"Obama dodged the tough issues in favor of grandstanding," Samuelson writes. "Imitating Patrick, he's already denouncing insurers' rates, as if that would solve the spending problem. What's occurring in Massachusetts is the plausible future: Unchecked health spending determines government priorities and inflates budget deficits and taxes, with small health gains."
Massachusetts is showing that eventually private companies will drop coverage because it's cheaper to pay fines to the government than try to keep up with rising costs reflected in insurance premiums. Obamacare has the same future, and, as private insurance disappears, Washington will face rising costs as people turn to public options.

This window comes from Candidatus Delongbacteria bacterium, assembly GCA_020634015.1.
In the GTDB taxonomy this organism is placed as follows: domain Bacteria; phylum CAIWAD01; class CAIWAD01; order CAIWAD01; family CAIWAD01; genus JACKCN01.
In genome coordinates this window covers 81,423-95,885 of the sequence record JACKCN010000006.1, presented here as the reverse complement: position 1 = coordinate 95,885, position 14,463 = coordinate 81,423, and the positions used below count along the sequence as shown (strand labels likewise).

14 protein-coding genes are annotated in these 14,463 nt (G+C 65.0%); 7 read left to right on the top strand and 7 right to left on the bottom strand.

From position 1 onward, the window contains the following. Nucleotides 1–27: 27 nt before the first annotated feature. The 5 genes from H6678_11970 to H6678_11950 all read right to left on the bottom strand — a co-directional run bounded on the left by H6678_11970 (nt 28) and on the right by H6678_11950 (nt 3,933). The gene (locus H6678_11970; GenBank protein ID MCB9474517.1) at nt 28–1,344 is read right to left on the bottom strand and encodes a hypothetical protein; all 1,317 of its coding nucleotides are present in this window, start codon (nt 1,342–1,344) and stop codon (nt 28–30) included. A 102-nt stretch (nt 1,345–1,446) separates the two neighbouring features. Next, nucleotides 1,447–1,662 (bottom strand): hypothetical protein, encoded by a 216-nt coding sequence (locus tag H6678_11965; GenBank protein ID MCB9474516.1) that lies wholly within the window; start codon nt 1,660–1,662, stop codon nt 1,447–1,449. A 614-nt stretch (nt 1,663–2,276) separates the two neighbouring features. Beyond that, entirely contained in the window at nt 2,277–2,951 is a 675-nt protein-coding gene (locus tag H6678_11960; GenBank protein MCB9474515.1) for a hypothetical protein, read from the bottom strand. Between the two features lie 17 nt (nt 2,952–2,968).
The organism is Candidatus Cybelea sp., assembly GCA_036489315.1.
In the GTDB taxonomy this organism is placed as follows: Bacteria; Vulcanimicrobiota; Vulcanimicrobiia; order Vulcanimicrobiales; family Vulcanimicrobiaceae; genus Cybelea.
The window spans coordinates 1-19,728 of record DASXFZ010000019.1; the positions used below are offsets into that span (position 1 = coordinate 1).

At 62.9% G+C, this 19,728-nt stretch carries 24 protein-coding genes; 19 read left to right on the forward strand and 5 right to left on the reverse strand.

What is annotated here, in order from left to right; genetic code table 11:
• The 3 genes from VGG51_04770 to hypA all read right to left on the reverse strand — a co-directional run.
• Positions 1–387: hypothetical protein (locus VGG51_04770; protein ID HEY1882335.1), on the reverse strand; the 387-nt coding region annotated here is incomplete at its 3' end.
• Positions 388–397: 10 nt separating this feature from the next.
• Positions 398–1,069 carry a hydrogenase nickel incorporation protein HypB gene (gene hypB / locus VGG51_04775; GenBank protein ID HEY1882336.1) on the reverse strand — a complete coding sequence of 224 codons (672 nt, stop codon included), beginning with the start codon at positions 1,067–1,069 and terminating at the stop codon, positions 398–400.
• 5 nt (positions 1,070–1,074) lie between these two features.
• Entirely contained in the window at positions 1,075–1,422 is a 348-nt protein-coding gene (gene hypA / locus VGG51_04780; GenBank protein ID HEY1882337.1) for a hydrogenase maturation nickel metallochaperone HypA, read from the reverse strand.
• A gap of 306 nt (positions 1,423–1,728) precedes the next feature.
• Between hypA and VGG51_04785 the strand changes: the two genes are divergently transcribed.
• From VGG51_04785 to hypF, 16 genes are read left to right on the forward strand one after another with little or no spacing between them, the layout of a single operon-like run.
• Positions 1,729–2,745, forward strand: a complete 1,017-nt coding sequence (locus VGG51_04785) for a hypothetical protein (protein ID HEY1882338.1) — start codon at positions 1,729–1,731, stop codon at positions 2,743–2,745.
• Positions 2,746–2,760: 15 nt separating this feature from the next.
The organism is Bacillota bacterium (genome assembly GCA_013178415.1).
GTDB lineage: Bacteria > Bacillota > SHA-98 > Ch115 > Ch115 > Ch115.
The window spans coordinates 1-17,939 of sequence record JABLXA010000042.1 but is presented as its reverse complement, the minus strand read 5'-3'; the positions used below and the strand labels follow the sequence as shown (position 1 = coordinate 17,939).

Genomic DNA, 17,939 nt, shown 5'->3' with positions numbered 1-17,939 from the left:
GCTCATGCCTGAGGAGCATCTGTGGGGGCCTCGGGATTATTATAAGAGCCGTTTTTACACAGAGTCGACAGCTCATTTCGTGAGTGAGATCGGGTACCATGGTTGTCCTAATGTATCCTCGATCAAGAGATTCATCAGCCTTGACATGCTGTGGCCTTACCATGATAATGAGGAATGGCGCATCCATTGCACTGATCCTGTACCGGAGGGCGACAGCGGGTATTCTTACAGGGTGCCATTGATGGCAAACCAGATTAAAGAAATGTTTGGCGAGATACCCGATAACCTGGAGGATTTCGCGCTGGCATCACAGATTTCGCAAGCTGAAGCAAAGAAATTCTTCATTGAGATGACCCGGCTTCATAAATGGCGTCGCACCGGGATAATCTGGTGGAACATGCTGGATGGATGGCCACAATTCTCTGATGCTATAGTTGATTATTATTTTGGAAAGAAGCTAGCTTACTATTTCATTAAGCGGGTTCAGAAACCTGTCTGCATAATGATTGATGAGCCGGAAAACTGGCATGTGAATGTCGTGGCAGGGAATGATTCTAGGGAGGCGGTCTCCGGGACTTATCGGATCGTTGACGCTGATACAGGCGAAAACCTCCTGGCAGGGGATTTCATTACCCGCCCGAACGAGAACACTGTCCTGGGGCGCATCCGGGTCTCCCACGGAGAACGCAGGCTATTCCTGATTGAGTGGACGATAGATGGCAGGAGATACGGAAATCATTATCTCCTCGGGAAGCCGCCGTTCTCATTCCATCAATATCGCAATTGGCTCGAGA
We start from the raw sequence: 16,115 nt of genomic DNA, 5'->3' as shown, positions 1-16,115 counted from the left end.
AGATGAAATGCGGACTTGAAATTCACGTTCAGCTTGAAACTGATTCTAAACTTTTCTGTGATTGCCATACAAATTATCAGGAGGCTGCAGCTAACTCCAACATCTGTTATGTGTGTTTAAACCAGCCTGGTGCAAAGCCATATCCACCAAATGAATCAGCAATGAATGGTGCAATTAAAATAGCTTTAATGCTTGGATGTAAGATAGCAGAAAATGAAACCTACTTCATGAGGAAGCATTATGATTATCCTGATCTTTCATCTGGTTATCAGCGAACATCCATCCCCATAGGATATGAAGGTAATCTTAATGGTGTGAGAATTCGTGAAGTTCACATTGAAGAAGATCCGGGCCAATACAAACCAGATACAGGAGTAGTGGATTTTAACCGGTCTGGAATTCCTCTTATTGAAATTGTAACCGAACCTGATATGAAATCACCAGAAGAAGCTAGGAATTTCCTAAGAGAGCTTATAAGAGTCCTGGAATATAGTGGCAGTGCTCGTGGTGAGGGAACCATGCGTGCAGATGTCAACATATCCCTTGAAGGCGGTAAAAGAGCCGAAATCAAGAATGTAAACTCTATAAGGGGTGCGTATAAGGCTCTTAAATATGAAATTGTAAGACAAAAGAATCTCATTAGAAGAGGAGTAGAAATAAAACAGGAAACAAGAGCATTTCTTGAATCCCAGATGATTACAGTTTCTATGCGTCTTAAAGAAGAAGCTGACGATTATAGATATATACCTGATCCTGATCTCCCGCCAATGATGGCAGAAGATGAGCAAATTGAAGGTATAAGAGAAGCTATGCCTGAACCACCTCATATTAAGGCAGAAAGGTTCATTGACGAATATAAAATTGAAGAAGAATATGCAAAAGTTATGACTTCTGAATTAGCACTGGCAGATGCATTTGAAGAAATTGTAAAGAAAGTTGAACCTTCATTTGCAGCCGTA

Meanwhile, another consequence of Obamacare comes into focus, which is its role in the Obama administration's shift in the country's financial posture.
Columnist Charles Krauthammer writes that spending on stimulus and domestic priorities are building a structural deficit that won't be addressed by savings from entitlement reform — where real savings could be realized — because funds are being siphoned from them to help pay for the new health care entitlement.
Did someone say "value-added tax"?